The Film panel entitled "Environmentally Speaking – Improving Our Planet with the Power of Film" shows us how the film world is making a difference
by Paul McGinniss
I was excited to attend the recent Woodstock Film Festival(WFF). I was also lucky to spend some time talking with Brian Geldin of Film Panel Notetaker and Brian Geldin Public Relations, the co-organizer of the "Environmentally Speaking" film panel. The panel gathered some of the film industry's leading voices to talk about the power of film to make an impact in the arena of environmental action. The event was moderated by Lydia Dean Pilcher, President of Cine Mosaic--a New York City-based production company. She is also the Chair of the Producers Guild of America Green Committee.
I met Brian initially at the Woodstock Film Festival's opening party which was held at the great local restaurant "New World Home Cooking". Ilene Marder, Communications Director of the festival, made sure Brian and I connected and had a chance to talk all things green. The panel he co-organized with the Woodstock Film Festival asked the questions: "Can film make an impact on how we take care of our planet? Do we need to be more environmentally responsible in how we make our films to get our messages across? Where is the intersection of making films about the environment and making films that are environmentally conscious?"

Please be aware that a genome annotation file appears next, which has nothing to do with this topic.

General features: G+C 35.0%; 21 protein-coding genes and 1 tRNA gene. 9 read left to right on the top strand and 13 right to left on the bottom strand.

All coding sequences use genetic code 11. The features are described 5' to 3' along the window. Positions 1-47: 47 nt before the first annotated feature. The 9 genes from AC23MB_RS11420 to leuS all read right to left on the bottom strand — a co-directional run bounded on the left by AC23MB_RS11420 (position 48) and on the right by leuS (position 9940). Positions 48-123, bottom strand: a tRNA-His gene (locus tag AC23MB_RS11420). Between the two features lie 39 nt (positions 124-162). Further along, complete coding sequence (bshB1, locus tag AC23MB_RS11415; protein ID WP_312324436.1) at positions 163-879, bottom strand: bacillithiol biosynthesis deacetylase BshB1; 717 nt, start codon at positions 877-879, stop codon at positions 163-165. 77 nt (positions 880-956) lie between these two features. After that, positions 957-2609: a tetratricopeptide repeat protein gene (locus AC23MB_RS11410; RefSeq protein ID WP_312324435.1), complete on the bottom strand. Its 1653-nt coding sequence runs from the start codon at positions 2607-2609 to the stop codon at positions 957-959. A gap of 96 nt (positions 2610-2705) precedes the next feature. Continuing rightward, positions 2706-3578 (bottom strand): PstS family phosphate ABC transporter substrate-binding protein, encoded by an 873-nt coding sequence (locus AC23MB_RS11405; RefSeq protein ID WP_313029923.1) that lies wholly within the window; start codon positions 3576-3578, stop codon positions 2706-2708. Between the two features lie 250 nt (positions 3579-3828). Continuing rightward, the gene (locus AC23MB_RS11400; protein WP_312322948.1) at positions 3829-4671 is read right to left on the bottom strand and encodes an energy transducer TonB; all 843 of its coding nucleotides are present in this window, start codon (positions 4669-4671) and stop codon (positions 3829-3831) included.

Brian Geldin of Brian Geldin Public Relations and the blog, Film Panel Notetaker
I asked Brian how the environmental film panel came about and he told me the history: "Last year, I programmed a similar panel called "How Green Was My Production?" at another film festival, The Royal Flush Festival in New York City, where I gathered filmmakers and green production experts to present case studies of films and TV shows that were greening their sets. While that was very informative, I felt as if there was much more to explore, so I approached Woodstock Film Festival Co-Founder and Director Meira Blaustein at the beginning of 2010 with my idea for "Environmentally Speaking: Improving Our Planet with the Power of Film" where we would focus on a broader discussion that involved both the delivery of environmental storytelling through documentaries and narrative films, and green practices and strategies to move toward carbon neutrality. Once moderator Lydia Dean Pilcher and the panelists were assembled, Lydia and I conceived the questions."
What was great about "Environmentally Speaking – Improving Our Planet with the Power of Film" was that, in addition to exploring how films can positively encourage audiences to be environmentally conscious, it also discussed how filmmakers, film productions and film festivals can be more green. One of the guests on the Woodstock Panel was Larry Fessenden who wrote a book in 1991 called "Low Impact Film Making: A Guide to Environmentally Sound Film and Video Production." Others at the panel included Katie Carpenter who is "a green production consultant and an award-winning documentary producer specializing in environmental subjects from climate change to bio-diversity."
For a full report, go to Brian Geldin's web site The Film Panel Notetaker
Actor and Producer Larry Fessenden (left) and Director Joe Maggio take a peek at how the viewing of their film "Bitter Feast" is going at the Woodstock Film Festival. Image courtesy Woodstock Film Festival.